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Eating disorders in cycling a serious problem, dietician says

A leading sports dietician has talked about the rapid rise in eating disorders among young, male cyclists

Joe Robinson
2 Jan 2020

A sports and eating disorders dietitian has warned about the rapid rise in male cyclists suffering from eating disorders. Renee McGregor has seen a five-fold increase in the number of male road cyclists being referred to her and says that unmanaged disorders are becoming a serious problem where 'performance is often prioritised over health'.

In 2019, McGregor, who has worked with multiple Olympic and Paralympic teams, said that every new male client referred to her was a cyclist.

Talking to Sky News, McGregor said: 'It's a very fine line between being light enough to perform optimally and being so light that it starts to affect mental and physical health.

'I don't think enough coaches and sporting teams and sporting bodies have the information and the education they need, so when that line is crossed, it's often crossed at the expense of the athlete.'

She also highlighted the issue of 'irresponsible and ill-educated' coaches promoting a win-at-all-cost mentality, the influence of social media and competitive nature found among groups of young males for fuelling the problem.

In the report, 19-year-old Oscar Mingay told of his dark eating habits that saw him drop to a weight of just 45kg when aged 14.

'When it was at its worst, I would have a small bowl of porridge, like 20g of oats, go out on a three-hour ride, maybe with a banana, by this point I'd have had at most 400 calories, get back from the ride, miss lunch and then just sleep because I was knackered but I thought if I sleep then I'm not going to be hungry,' said Mingay.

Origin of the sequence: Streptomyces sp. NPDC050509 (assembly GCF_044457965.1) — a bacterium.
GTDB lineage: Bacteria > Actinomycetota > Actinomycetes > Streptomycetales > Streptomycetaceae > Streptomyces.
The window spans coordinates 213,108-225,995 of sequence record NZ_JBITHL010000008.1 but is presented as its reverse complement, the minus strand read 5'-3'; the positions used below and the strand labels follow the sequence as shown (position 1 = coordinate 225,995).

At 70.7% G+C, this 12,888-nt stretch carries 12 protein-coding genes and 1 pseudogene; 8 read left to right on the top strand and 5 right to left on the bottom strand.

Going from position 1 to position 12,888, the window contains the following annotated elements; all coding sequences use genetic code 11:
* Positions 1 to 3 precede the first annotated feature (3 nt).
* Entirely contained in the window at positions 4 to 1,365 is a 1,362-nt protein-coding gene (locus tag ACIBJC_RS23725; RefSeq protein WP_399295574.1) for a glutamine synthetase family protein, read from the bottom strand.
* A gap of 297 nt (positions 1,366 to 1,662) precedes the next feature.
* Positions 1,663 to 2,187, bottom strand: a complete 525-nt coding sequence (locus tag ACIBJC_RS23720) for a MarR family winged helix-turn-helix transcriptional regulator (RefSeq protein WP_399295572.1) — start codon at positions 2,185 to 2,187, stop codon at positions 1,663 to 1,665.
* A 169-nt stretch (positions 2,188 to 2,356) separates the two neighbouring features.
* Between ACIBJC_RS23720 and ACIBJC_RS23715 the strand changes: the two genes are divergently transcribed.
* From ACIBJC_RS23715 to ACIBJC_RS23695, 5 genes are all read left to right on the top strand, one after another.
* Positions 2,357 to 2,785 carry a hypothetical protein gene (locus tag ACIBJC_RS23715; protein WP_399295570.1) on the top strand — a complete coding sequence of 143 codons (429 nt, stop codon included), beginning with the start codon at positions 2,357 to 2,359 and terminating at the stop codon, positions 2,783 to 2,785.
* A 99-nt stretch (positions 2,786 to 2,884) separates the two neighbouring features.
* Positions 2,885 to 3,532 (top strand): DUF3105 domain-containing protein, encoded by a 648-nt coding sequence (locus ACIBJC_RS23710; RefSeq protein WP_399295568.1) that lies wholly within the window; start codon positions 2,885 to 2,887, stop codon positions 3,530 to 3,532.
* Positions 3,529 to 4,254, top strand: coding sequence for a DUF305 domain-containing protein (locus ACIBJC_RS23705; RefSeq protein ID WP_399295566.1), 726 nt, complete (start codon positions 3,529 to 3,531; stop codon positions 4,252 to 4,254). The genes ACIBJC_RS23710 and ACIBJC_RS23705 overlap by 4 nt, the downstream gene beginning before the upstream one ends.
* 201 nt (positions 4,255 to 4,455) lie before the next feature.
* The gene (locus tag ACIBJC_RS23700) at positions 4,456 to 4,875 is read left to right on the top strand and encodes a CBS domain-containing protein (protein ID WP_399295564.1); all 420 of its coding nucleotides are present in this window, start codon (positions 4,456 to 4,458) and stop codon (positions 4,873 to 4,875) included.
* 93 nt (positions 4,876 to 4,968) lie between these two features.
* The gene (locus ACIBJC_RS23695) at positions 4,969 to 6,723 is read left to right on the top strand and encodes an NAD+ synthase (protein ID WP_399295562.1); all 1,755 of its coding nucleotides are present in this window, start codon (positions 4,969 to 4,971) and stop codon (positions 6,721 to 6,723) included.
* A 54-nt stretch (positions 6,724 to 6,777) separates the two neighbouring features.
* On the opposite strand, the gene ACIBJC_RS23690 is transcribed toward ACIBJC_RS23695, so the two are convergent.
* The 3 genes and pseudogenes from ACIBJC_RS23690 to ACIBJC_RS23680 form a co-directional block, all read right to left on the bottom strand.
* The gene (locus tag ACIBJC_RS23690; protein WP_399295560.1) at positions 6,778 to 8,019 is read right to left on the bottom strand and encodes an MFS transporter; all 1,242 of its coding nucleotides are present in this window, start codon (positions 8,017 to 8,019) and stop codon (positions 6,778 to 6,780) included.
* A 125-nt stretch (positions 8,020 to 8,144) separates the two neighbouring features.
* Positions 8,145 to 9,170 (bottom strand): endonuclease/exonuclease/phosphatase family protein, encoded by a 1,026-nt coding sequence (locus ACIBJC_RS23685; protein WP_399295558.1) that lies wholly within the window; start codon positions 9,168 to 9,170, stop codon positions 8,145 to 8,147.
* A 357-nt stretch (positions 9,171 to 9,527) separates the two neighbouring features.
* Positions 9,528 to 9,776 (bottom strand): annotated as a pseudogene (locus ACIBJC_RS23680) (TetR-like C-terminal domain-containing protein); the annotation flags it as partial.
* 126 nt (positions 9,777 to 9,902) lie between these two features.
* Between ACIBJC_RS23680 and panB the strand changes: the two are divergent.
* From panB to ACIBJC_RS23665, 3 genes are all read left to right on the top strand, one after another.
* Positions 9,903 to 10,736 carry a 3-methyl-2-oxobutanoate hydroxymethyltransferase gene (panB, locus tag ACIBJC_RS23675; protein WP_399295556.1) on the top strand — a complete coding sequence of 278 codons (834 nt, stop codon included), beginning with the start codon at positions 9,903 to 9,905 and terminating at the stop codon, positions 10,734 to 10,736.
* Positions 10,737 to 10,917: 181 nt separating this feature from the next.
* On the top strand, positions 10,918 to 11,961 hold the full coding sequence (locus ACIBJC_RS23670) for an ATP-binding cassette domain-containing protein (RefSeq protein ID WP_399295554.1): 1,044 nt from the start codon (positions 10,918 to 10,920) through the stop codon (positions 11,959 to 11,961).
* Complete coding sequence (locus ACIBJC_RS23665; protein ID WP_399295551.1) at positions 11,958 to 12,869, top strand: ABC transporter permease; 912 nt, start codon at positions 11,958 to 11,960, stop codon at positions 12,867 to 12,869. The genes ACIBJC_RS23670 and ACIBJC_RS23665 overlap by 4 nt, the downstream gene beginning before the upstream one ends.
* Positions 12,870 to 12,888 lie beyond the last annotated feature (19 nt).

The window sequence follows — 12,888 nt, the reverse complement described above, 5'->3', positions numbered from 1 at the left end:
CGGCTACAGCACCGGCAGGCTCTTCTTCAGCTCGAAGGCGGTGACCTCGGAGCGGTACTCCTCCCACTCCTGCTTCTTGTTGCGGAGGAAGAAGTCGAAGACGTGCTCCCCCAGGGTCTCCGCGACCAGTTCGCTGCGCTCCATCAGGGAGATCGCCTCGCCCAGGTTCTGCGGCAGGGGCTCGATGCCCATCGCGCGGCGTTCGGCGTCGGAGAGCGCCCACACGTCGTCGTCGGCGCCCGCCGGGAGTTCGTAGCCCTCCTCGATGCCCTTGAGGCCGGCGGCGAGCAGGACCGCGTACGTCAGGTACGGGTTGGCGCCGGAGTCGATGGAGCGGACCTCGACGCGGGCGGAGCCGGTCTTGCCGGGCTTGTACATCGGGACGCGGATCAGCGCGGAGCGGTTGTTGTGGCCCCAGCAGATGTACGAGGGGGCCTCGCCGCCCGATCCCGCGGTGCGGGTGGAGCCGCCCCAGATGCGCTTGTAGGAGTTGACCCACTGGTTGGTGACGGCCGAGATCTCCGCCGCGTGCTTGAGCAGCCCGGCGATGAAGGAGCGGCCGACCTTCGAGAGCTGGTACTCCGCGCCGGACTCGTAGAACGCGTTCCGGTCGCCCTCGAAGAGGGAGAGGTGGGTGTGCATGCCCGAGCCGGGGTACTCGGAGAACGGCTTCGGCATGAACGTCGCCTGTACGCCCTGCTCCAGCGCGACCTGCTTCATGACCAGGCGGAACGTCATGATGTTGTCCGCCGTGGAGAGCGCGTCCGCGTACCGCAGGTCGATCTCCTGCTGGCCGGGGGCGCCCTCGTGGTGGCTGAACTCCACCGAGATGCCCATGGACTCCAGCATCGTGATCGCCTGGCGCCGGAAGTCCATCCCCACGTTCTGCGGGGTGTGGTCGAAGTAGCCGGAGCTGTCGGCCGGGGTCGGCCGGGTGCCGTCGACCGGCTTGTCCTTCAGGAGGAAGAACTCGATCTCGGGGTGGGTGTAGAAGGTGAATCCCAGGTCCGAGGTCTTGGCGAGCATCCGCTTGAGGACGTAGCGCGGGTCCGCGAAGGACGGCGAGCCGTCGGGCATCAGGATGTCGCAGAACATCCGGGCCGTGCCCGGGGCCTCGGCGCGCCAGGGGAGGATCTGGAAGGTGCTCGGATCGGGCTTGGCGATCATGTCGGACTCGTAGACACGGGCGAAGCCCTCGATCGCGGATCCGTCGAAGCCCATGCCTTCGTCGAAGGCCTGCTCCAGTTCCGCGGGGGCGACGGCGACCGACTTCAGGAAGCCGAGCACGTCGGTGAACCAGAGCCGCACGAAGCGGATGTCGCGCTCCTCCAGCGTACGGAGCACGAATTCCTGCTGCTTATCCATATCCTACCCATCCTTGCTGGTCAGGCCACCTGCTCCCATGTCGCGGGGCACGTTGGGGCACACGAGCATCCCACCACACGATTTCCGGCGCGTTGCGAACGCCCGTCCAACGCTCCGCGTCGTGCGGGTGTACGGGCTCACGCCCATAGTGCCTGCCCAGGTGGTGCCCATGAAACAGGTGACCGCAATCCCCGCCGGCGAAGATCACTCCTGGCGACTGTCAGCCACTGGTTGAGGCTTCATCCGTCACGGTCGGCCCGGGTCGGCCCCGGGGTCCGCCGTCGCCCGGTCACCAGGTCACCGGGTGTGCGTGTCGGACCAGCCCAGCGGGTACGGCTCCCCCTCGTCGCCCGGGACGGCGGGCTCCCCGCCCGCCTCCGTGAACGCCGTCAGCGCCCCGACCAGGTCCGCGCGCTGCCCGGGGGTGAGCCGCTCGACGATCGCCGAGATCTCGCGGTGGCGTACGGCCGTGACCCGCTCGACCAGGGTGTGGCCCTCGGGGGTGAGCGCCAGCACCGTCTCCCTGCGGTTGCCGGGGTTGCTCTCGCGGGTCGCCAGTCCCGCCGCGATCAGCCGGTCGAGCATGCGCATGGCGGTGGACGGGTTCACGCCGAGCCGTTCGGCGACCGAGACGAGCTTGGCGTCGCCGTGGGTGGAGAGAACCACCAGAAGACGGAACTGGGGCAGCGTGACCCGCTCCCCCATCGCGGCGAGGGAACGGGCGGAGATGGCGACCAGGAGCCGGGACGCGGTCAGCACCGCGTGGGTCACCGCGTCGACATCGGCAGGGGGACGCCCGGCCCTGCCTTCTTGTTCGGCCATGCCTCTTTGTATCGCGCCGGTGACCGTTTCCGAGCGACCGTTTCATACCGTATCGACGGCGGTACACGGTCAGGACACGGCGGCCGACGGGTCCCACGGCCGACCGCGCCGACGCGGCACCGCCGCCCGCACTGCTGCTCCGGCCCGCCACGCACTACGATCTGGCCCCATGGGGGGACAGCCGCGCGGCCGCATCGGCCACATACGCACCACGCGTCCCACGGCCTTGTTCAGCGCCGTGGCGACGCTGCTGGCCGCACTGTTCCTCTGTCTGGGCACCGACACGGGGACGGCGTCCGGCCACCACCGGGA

'I had very low self-esteem, if someone told me I was looking healthy, I would think "oh, I need to lose more weight, I look normal". If someone told me I was looking unwell I would think "great, I'm doing everything right".'

The dramatic loss of weight and strength saw Mingay suffer a dip in hormones that has since led to osteoporosis.

Mingay also admitted to being happy when people told him he looked underweight and unwell, often being inspired to look like his idols.

'You want to be the best cyclist and you see the way these WorldTour riders look, how sculpted their legs look and how lean they are,' said Mingay. 'Any day-to-day person would look at that and think it looks grim, but when you're in the sport it's all you want, that's all I wanted.'

The issue of eating disorders in the professional peloton hit the headlines in 2019 when former Tour de France top 10 finisher Jani Brajkovic admitted to an on-going battle with bulimia during his career.

Having now retired after failing a drug test for stimulant methylhexaneamine, the Slovenian told the UCI that it was found in his system after he used a contaminated meal replacement powder. 

Brajkovic said he was taking the replacement powder as it was the only thing he could keep down when battling with bulimia.

Earlier in 2019, Bradley Wiggins also spoke about the issue of eating disorders in cycling after admitting his race weight of 69kg (10st 12lb) was 'severely underweight for a 6ft 3in man'. 

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